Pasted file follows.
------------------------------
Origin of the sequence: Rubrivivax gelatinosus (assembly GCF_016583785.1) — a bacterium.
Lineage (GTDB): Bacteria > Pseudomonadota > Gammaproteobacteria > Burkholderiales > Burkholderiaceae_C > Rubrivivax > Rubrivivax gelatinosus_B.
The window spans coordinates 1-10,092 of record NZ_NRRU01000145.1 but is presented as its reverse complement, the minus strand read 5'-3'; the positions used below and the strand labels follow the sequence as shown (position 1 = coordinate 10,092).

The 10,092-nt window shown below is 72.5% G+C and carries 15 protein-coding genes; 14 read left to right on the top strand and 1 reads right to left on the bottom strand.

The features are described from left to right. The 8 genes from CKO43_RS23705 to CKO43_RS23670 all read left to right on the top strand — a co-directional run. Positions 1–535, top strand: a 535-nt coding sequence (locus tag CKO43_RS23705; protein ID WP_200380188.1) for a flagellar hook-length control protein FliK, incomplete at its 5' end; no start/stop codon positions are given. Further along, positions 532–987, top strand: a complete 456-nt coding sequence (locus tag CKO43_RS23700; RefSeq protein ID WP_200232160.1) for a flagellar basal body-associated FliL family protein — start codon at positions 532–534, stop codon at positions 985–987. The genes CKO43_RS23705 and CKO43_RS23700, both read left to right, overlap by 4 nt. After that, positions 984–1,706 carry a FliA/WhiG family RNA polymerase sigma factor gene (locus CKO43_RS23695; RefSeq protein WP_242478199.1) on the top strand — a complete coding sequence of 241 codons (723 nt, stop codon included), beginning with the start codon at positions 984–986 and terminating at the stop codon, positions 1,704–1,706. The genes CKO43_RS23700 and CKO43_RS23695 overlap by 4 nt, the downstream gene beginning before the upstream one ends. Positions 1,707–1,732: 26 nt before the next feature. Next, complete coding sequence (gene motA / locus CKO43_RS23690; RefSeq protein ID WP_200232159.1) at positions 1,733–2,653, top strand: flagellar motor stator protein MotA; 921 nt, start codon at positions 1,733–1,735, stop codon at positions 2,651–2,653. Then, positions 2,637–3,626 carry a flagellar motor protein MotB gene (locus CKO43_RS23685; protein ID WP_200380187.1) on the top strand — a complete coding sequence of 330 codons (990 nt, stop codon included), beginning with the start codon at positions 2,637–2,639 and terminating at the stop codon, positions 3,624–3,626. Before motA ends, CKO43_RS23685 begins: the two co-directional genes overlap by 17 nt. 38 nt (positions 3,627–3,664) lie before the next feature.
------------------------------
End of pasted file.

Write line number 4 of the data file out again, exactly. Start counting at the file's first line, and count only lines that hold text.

The 10,092-nt window shown below is 72.5% G+C and carries 15 protein-coding genes; 14 read left to right on the top strand and 1 reads right to left on the bottom strand.